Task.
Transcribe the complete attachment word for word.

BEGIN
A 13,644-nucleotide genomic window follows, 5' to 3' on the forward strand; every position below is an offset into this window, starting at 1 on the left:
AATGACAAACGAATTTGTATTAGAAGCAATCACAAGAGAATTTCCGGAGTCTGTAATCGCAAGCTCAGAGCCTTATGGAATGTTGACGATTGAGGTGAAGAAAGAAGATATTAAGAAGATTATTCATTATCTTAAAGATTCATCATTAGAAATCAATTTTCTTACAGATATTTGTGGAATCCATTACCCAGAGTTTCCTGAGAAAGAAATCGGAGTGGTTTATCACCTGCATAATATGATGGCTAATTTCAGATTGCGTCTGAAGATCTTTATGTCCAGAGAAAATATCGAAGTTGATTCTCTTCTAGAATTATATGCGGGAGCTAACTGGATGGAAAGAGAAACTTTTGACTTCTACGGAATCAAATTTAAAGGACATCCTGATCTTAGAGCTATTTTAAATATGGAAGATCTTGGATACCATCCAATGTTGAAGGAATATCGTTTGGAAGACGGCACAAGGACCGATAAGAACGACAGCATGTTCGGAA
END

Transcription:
A 13,644-nucleotide genomic window follows, 5' to 3' on the forward strand; every position below is an offset into this window, starting at 1 on the left:
AATGACAAACGAATTTGTATTAGAAGCAATCACAAGAGAATTTCCGGAGTCTGTAATCGCAAGCTCAGAGCCTTATGGAATGTTGACGATTGAGGTGAAGAAAGAAGATATTAAGAAGATTATTCATTATCTTAAAGATTCATCATTAGAAATCAATTTTCTTACAGATATTTGTGGAATCCATTACCCAGAGTTTCCTGAGAAAGAAATCGGAGTGGTTTATCACCTGCATAATATGATGGCTAATTTCAGATTGCGTCTGAAGATCTTTATGTCCAGAGAAAATATCGAAGTTGATTCTCTTCTAGAATTATATGCGGGAGCTAACTGGATGGAAAGAGAAACTTTTGACTTCTACGGAATCAAATTTAAAGGACATCCTGATCTTAGAGCTATTTTAAATATGGAAGATCTTGGATACCATCCAATGTTGAAGGAATATCGTTTGGAAGACGGCACAAGGACCGATAAGAACGACAGCATGTTCGGAA